Here in this final of three consecutive posts on reactions within the Army of the Potomac on the dismissal of General McClellan, I quote the most gracious of the excerpts. This text is of John Gibbon writing his evaluation of the situation. Gibbon was a strong McClellan advocate, evident clearly from these words from his book Personal Recollections of the Civil War (pp. 96-99).

John Gibbon

Gibbon begins his writing on this subject by inserting a letter that he wrote on the 9th of November 1862…

Yesterday the army was thunderstruck by the news that Gen. McClellan had really been relieved from the command of the army and Burnside appointed in his place. There is but one opinion upon this subject among the troops and that is the Government has gone mad. It is the worst possible thing that could have been done and will be worth to the south as much as a victory. Everyone feels gloomy and sad that a man who has done so much for his country, should be treated in this manner. He takes it as coolly as possible, says it will all come right in the end, begs all his friends to give Burnside the same support that they would give him, and will remain here long enough to give Burnside all the information he has.

Next, Gibbon continues with his writing for his Recollections book …

It would be impossible to give anything like an adequate description of the impression made on the army by this order. I think it took the army completely by surprise and that the term made use of in my letter <thunderstruck> was not too strong a one. Some few might have anticipated the possibility of such a thing, but I doubt if any did just at that particular time.  …

As for the private soldiers, they, without knowing all these details of the military situation, looked upon McClellan’s relief as simply a separation from a commander they liked and had confidence in. Before leaving Warrenton, McClellan was induced after much persuasion as I learned later to ride round through the camps in the vicinity to bid good-bye to the troops. It was an impressive sight, a painful and in some respects an alarming scene. As he rode along in front of the paraded troops, the men burst out into tumultuous cheers which were kept up as long as he was in sight … one general officer had called to him as he rode past his command, “Lead us to Washington, General, We will follow you there.”  …  I saw noting of this kind, myself …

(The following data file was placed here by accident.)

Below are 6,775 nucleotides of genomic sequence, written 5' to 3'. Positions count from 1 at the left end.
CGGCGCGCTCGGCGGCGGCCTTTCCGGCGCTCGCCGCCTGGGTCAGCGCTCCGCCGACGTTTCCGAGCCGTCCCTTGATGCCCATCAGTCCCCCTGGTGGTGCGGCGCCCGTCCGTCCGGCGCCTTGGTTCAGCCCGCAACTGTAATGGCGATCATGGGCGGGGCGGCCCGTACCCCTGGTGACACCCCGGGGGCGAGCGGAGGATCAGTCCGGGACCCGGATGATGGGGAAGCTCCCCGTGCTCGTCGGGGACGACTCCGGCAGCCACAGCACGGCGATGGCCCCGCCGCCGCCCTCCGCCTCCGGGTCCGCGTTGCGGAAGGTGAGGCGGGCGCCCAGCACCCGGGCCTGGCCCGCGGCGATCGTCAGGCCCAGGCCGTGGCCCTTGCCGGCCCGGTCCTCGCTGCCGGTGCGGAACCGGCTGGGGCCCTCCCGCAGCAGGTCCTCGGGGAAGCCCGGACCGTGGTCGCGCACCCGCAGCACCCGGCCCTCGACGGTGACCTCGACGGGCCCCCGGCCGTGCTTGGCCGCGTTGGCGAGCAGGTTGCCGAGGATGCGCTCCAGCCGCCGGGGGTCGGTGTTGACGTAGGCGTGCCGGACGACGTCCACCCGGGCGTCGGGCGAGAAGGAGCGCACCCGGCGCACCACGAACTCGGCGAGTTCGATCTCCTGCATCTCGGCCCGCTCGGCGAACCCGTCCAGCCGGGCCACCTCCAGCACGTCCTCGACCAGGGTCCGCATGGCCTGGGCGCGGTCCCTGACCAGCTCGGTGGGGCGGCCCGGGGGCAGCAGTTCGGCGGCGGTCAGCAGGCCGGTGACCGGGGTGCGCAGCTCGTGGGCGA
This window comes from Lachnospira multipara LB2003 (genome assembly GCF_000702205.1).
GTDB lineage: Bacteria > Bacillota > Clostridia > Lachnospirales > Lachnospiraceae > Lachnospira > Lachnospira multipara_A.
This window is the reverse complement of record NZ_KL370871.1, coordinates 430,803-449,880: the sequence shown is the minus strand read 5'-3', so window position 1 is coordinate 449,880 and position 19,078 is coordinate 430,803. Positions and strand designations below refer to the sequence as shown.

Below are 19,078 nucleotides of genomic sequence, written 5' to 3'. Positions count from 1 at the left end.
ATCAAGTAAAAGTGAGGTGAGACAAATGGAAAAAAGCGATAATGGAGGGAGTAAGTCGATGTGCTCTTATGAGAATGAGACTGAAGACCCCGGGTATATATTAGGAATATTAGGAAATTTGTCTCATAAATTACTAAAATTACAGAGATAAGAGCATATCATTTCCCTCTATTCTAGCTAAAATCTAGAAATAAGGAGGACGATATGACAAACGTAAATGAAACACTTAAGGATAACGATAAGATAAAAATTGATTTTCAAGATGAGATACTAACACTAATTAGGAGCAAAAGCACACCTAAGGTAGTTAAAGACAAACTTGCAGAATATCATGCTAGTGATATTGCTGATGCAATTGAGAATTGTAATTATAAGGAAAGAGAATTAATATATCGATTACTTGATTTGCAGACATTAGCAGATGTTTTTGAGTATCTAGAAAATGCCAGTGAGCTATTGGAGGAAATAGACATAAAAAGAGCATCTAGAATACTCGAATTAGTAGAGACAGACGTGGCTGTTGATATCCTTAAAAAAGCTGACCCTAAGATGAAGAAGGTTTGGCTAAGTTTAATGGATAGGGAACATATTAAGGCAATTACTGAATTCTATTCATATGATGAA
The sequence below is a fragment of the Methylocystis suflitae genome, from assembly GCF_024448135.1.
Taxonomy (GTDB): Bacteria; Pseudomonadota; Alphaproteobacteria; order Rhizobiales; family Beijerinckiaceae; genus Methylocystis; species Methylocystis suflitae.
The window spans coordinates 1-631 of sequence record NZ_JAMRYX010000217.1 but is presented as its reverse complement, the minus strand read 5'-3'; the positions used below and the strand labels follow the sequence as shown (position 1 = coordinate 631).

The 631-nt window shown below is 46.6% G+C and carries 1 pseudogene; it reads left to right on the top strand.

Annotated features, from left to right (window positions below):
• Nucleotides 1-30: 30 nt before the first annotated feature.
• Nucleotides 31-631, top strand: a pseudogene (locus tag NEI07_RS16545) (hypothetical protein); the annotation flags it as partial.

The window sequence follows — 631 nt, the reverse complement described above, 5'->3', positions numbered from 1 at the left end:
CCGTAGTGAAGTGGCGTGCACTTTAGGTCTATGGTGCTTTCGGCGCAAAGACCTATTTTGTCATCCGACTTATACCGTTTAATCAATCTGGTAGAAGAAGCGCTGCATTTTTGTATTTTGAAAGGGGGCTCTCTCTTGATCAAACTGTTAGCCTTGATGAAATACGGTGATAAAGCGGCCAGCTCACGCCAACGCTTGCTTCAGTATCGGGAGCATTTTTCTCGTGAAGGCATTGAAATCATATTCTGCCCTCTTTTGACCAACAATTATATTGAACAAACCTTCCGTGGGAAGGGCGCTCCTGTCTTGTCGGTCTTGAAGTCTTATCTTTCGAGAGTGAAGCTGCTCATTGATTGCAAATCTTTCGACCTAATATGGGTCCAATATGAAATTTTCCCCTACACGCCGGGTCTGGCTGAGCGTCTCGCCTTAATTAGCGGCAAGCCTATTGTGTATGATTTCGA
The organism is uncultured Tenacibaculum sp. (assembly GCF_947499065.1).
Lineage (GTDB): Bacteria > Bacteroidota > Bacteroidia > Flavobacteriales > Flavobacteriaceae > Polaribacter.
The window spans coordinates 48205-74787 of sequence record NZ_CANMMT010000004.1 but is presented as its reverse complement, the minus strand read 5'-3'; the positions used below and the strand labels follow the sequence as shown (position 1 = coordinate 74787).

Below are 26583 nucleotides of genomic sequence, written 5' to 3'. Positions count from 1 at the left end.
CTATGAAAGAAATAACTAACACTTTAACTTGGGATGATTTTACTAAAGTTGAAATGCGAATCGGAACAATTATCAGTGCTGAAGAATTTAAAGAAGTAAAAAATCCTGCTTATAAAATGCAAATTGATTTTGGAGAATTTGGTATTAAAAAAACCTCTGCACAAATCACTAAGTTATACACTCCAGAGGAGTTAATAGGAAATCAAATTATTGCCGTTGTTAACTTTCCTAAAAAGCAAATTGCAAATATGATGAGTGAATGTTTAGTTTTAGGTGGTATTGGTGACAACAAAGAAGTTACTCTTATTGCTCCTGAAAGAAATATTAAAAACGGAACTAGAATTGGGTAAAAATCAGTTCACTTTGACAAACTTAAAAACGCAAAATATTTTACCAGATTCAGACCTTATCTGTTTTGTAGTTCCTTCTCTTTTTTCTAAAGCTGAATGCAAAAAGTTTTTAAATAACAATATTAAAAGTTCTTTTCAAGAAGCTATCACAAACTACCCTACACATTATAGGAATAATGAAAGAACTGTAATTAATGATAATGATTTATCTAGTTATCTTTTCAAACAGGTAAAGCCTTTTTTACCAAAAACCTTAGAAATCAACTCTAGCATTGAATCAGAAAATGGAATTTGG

Gibbon, in this section of his book, quotes from his next letter at the time, describing McClellan taking his leave …

The dissatisfaction is almost universal and I am afraid it will have a bad effect on the fighting qualities of our men. There is no doubt about the fact that they fight better under him than they do under anybody else. Burnside feels as badly as any of us and would much rather serve under McClellan than be in command of the army himself. Although smarting under the wrong done him, McClellan acts coolly and nobly through it all, giving Burnside all the information possible and begging all his friends to aid him to the uttermost of their power. Yet many seem to think now that McClellan is out of the way, we are going to Richmond on the wings of the wind. ‘We shall see.’

Returning to his Recollections writing some years later, Gibbon pens …

The last three words as they lie underscored in the letter before me now look like a prophecy fulfilled. Of course, there were many in the army who took a less gloomy view of the condition of affairs tan I did as there were many who did not have the same kind of confidence in McClellan or look on his relief as such a calamity. With these the “On to Richmond” spirit now began to develop itself. But the “brakes” had already been applied to our “swiftly moving train” and the few days delay required to transfer the command brought the army to a full stop whilst the “legs” of Lee’s forces were rapidly concentrating his army in front of us.

It is a significant fact, noted at the time, that the same train which carried McClellan from Warrenton, bore also Gen. Fitz-John Porter, relieved by orders, from the command of the 5th Corps. His trial, conviction and dismissal soon followed.

This except and Gibbon’s evaluation of the situation remind me much of the nature of the political divides of our day … amazing in the nature as to how two sides are able to look at the same set of circumstances and draw entirely different but equally pretty and persuasive statements upon the visible facts. Such divergent views are I suppose what makes life, and history, interesting and compelling.

 

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About Randy Buchman

I live in Western Maryland, and among my too many pursuits and hobbies, I regularly feed 3-4 hungry blogs. I played college baseball, coached championship cross country teams at Williamsport (MD) High School, and am the editor of a Baltimore/Maryland sports blog called "The Baltimore Wire." My main profession is as the lead pastor of a church in Hagerstown called Tri-State Fellowship. And I'm active in Civil War history and work/serve at Antietam National Battlefield with a Guides organization. Occasionally I sleep.

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